Let’s Demystify Pain : Our Body Remembers

Pain is a complex and normal subjective experience in response to what the brain judges to be threatening. Our brain takes our current emotional state and past memories into account when analysing incoming sensory information. The unpleasant feeling of pain is the product of the brain’s analysis. Its purpose is to prevent serious injury and to avoid exceeding our limits by detecting “risky behavior.” It often forces us to adopt protective behaviors, both voluntarily and involuntarily. 

The intensity of pain and its unpleasantness are not necessarily a good indicator of how bad the injury is. Past experiences, emotional context, and the nature of the event surrounding the painful experience all influence the intensity of pain. For example, a rugby player could fracture their wrist from a hard hit during a final game, and only realize it after the game. That same player could have felt intense and immediate pain from something as small as a paper cut that same day. 

A precious warning 

The pain that occurs in the shoulder when you raise your arm, your lower back when you sit for a long time, in your neck while you are reading, or even in your knee after a new sporting activity shows us that there is potential for injury to the area, but likely without significant tissue damage. The feeling of pain or discomfort tells us that we have gone beyond the body’s ability to adapt to the stress it has been subjected to. This is considered a warning.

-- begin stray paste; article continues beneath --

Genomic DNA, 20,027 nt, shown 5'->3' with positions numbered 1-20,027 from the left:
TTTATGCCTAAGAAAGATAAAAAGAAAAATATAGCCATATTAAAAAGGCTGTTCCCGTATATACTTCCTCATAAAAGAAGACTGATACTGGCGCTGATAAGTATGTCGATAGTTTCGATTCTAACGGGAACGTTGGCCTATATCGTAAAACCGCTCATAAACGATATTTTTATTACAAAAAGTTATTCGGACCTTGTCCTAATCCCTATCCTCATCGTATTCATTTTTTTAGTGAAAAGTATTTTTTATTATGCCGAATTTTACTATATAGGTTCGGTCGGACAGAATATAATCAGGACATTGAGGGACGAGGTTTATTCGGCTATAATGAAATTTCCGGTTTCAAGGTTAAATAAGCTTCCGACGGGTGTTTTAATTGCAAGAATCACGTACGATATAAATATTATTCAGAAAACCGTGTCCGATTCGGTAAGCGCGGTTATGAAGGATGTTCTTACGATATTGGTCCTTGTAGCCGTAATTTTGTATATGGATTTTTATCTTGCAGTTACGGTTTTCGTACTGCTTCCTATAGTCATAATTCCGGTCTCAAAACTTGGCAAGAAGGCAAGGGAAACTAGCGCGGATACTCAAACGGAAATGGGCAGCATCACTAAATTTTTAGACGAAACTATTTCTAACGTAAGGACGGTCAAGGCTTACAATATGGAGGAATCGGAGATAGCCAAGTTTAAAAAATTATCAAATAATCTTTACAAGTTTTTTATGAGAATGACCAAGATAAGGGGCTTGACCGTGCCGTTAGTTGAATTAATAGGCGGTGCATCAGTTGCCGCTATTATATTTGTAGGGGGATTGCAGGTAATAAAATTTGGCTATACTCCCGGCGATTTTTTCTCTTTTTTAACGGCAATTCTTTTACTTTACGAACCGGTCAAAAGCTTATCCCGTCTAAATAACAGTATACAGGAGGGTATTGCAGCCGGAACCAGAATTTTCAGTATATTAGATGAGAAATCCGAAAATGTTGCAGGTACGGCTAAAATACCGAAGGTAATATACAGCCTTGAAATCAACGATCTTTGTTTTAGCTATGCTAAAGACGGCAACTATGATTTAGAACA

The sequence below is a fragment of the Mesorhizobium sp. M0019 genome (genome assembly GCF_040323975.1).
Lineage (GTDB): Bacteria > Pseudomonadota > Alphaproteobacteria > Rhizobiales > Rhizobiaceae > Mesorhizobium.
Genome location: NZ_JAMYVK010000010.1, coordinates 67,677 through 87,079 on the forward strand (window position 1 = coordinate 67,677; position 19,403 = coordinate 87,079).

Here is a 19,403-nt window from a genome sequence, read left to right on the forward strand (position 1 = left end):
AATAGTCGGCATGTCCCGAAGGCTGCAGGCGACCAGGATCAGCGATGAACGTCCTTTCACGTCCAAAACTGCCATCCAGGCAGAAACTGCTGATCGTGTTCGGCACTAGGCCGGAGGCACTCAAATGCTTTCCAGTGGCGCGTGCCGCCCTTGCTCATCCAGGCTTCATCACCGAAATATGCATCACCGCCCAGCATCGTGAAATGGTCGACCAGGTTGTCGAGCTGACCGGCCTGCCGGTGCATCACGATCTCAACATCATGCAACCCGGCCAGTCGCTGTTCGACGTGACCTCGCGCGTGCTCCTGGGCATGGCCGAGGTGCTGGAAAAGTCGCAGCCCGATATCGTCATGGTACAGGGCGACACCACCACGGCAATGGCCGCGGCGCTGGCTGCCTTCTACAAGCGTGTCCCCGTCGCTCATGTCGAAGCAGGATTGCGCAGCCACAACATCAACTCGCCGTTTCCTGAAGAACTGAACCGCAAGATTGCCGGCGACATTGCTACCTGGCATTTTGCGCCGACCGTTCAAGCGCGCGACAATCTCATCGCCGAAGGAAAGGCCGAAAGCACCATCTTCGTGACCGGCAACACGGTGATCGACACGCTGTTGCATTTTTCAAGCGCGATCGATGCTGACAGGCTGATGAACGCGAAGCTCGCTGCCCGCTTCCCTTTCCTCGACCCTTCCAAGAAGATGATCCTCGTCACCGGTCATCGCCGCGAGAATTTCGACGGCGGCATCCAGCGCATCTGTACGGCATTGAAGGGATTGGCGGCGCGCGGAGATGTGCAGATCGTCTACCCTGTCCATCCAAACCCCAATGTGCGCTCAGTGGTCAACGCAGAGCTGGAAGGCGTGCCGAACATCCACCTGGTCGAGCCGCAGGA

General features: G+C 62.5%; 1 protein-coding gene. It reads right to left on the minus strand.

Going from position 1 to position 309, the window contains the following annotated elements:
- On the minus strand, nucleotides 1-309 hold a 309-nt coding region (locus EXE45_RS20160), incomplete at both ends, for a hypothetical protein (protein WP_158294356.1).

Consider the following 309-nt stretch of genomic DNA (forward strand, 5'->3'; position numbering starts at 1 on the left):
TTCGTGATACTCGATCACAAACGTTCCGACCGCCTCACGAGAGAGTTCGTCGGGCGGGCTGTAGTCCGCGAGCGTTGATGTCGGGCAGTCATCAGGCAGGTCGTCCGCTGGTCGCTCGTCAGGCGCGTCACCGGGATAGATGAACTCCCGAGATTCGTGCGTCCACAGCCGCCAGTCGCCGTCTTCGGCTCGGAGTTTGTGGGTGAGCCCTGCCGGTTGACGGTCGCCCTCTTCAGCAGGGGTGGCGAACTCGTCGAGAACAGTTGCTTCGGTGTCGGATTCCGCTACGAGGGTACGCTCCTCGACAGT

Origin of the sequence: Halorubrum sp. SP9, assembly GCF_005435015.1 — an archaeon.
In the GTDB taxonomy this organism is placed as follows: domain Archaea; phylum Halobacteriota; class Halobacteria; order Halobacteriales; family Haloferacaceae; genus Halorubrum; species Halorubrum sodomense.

When to consult? 

Pain causes changes in the body’s motor response, where the body subconsciously changes the way muscles are used to move. Repeating a faulty movement pattern due to compensations such as these places the body at even greater risk of developing further tissue damage. 

When a painful sensation persists, waiting is not always the best solution. It is justified to consult your physiotherapist in order to adequately manage the initial injury to avoid encouraging poor movement patterns, which can cause persistent pain. Additionally, it is important to change the perception of the pain quickly. Our body and our brain have a good memory! 

Consult your physiotherapist

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